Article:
If you know me, you know that I don’t hesitate spending money on perfume, food, travels and, you guessed it, art materials! (ok, maybe also occasionally on bags, after all, shoes and bags can make or break the outfit, and I am all about aesthetics). OK, I feel like this is now going into shopaholic territory, but I promise you I am very picky about where my money goes!

That being said, good quality art supplies matter! I mainly work with watercolor, and it is a tricky medium to master (I am not there  yet but enjoying every bit of the journey to get there). You can guide the watercolor, but you cannot fully control it, and that is the beauty of it, however, it can get frustrating and good supplies can make or break your learning experience.

So, here is the roundup of my favorite supplies.


I currently have 4 favorite paint palettes from Daniel Smith, Van Gogh, Sennelier and White Nights Watercolors. I prefer professional or artists grade paints as their pigments are more vibrant, they mix well together and retain their vibrancy once they dry (as a rule, watercolor dries lighter then when you first apply it). I mainly use watercolor in half pans.

I have also added an introductory set of Ecoline liquid watercolor to my supplies and I’m loving experimenting with it. It’s a perfect medium to create very vibrant and colorful work. I used it to create the series of northern lights illustrations after our trip to Tromso, Norway, where we were able to witness the magic of it with our own eyes. However, Ecoline is based on dyes, not pigments, so it is prone to fading. I usually digitize my work, so the fading aspect is not as crucial for me.


Paper, just like the paints you use, can make, or break your learning experience, especially depending on which technique you are using. It is certainly possible to create beautiful work on low quality paper, but the experience won’t be the same. Watercolor paper comes in different weights (I recommend minimum of 140lb (300 gsm) and can be either cellulose, cotton, or a mix of both. I prefer to use 100% cotton or a mix, but I have also created beautiful work on 100% cellulose. That being said, I certainly noticed positive changes in my work once I switched to a better-quality paper. The paper can be either hot pressed or cold pressed, I mainly work with cold pressed.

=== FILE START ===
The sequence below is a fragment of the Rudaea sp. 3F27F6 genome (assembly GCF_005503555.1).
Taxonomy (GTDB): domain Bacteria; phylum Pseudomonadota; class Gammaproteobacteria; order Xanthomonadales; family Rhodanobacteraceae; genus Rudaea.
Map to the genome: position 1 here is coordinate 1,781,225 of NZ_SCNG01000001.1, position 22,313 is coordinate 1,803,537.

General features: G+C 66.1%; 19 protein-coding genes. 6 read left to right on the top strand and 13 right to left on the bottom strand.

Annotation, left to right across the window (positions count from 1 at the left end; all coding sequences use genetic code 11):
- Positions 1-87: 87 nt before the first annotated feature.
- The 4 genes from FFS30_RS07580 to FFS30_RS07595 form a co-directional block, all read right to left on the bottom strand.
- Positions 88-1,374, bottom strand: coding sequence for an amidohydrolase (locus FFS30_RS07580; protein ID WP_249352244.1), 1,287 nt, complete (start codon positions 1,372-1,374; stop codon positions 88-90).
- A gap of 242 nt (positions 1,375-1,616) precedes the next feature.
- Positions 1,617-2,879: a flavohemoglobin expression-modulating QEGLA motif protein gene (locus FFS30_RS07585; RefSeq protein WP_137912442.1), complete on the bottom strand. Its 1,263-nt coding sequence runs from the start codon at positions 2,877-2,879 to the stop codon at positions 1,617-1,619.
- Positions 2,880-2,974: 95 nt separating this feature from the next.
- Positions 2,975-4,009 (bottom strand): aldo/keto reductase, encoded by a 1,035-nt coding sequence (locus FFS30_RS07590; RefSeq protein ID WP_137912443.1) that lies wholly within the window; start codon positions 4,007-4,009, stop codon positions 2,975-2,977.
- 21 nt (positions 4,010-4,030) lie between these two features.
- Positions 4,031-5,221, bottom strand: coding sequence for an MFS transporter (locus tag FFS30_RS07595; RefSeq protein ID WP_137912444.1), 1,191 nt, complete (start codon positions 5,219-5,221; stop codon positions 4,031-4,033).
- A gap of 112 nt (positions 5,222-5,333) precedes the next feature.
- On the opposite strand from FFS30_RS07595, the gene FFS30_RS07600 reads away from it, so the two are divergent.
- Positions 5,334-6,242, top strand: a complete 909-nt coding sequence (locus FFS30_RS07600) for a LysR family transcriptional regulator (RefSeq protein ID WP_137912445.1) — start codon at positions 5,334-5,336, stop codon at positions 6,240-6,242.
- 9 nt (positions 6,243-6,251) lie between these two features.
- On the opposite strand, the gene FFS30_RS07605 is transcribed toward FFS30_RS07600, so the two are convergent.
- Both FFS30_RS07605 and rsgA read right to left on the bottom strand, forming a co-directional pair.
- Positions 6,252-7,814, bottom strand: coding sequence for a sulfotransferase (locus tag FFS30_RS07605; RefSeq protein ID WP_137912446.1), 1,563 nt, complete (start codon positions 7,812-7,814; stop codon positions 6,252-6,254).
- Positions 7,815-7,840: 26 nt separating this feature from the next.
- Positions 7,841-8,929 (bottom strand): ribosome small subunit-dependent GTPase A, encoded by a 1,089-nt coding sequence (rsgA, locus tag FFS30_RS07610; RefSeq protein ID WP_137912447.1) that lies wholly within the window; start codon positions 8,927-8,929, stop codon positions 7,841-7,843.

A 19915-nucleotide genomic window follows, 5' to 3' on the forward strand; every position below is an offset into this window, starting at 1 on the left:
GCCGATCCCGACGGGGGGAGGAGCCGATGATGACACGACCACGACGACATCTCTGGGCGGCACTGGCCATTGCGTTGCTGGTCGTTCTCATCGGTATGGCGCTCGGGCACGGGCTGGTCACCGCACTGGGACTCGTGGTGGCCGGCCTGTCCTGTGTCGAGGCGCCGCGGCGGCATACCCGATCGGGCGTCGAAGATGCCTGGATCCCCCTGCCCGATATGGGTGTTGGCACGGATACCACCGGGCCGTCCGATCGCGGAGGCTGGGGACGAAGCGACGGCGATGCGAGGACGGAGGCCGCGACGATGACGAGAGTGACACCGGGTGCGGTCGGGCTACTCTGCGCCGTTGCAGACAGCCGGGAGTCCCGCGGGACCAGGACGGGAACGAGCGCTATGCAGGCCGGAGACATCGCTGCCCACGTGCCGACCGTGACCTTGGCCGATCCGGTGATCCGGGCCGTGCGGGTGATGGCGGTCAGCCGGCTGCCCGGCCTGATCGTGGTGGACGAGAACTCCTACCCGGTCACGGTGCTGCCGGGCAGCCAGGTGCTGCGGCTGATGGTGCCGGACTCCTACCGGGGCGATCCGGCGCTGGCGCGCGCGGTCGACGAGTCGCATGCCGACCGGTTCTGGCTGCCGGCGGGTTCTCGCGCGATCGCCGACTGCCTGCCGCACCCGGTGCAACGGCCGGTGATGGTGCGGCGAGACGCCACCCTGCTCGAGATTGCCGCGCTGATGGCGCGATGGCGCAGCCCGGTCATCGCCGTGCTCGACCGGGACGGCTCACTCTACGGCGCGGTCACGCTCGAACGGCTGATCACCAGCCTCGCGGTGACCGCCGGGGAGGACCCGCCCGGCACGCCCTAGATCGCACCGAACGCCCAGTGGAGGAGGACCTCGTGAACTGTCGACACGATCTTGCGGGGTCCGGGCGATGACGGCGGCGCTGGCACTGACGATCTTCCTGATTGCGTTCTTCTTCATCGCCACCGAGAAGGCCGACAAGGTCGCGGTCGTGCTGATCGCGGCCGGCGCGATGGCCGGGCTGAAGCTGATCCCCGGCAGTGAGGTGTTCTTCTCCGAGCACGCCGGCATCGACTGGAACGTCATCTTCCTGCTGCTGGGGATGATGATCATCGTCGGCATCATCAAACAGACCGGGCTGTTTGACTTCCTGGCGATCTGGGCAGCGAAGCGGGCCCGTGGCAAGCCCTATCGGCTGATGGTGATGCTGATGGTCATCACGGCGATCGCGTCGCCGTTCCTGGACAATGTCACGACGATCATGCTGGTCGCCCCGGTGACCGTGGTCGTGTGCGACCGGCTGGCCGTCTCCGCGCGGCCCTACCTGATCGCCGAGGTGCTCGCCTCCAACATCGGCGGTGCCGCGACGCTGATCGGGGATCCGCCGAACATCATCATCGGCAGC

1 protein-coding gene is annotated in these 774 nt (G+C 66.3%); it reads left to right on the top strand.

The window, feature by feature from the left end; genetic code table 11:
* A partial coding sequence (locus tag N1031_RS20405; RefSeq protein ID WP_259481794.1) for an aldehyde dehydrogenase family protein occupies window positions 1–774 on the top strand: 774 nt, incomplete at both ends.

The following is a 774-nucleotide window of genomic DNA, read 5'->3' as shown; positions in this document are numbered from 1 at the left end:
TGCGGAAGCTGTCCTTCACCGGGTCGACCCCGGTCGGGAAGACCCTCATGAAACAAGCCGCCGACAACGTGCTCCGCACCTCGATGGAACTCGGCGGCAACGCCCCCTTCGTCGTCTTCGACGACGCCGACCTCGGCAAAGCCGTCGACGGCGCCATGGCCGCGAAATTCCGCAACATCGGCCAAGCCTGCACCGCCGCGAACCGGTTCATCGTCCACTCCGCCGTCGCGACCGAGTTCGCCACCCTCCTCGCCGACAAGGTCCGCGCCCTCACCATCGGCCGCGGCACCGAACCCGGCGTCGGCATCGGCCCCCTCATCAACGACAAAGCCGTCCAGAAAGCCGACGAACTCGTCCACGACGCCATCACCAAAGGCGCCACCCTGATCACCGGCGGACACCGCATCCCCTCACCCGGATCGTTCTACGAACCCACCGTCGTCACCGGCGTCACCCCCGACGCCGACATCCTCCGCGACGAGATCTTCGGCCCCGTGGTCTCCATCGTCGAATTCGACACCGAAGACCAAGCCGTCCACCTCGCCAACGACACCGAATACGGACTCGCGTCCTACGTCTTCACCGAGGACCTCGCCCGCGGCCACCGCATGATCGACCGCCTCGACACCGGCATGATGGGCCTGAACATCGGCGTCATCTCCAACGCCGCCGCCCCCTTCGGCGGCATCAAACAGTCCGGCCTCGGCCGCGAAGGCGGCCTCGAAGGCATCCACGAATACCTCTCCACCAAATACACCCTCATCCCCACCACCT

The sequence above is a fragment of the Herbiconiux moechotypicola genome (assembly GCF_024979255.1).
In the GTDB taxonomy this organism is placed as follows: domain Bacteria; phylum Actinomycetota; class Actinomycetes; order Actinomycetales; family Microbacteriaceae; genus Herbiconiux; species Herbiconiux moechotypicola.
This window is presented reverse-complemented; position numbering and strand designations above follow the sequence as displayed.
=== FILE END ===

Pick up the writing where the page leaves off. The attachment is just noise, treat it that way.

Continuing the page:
Quality paper can get expensive, but I have found academy grade Baohong cotton paper to be relatively inexpensive that allows to get beautiful results.


I have quite a collection of brushes, as it took me some time to experiment and find the one that works the best with my technique. My current favorite is number 6 Princeton Neptune round brush. Most of my work is done with that brush, and you absolutely don’t need tiny brushes for tiny details, a good brush with a Iong pointed tip is perfect for that. I also occasionally use Escoda Ultimo brushes and some no name brushes.


I love ceramic palettes, and a little confession over here, most of my favorites are not from art stores but from lifestyle and home good stores. I don’t like using plastic palettes, as they get stained easily and also make water paddles when I mix the colors. My favorite one at the moment is the artichoke one I bought from a ceramic store in Lisbon, Portugal.

Watercolor paints


I love adding texture to my work, so I use watercolor pencils. The current set I have from Caran d’Ache is a gift for my birthday from a friend and I absolutely adore the variety and the quality of it.

Other things that I use frequently in my work are the kneaded eraser, as it doesn’t damage the watercolor paper, and a masking fluid from Schminke. Masking fluid is crucial if I want to mask some tiny details, and this one is so far the best one I have had. I don’t use it often, but when I do, it does the job perfectly!  

I also have a watercolor sketchbook from Moleskine, that I use for daily painting practice and to sketch out ideas for personal projects.

Exploring and experimenting are important to my creative process, and I enjoy trying new paints, papers, brushes and watercolor techniques so I am sure that my current favorite watercolor supplies list will go through some form of transformation one way or another in the future, but for now this is  what I enjoy using both in my personal and professional projects and I hope this will serve you as a guide if you are starting out with watercolors or looking to explore them further.

Until next time!

Much love, Izabel   

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It was interesting to read. Thank you!


I usually buy all the necessary materials in Belarus. And these are Sonnet watercolours paints, Belka brushes and I also like cotton papier by Malevich company

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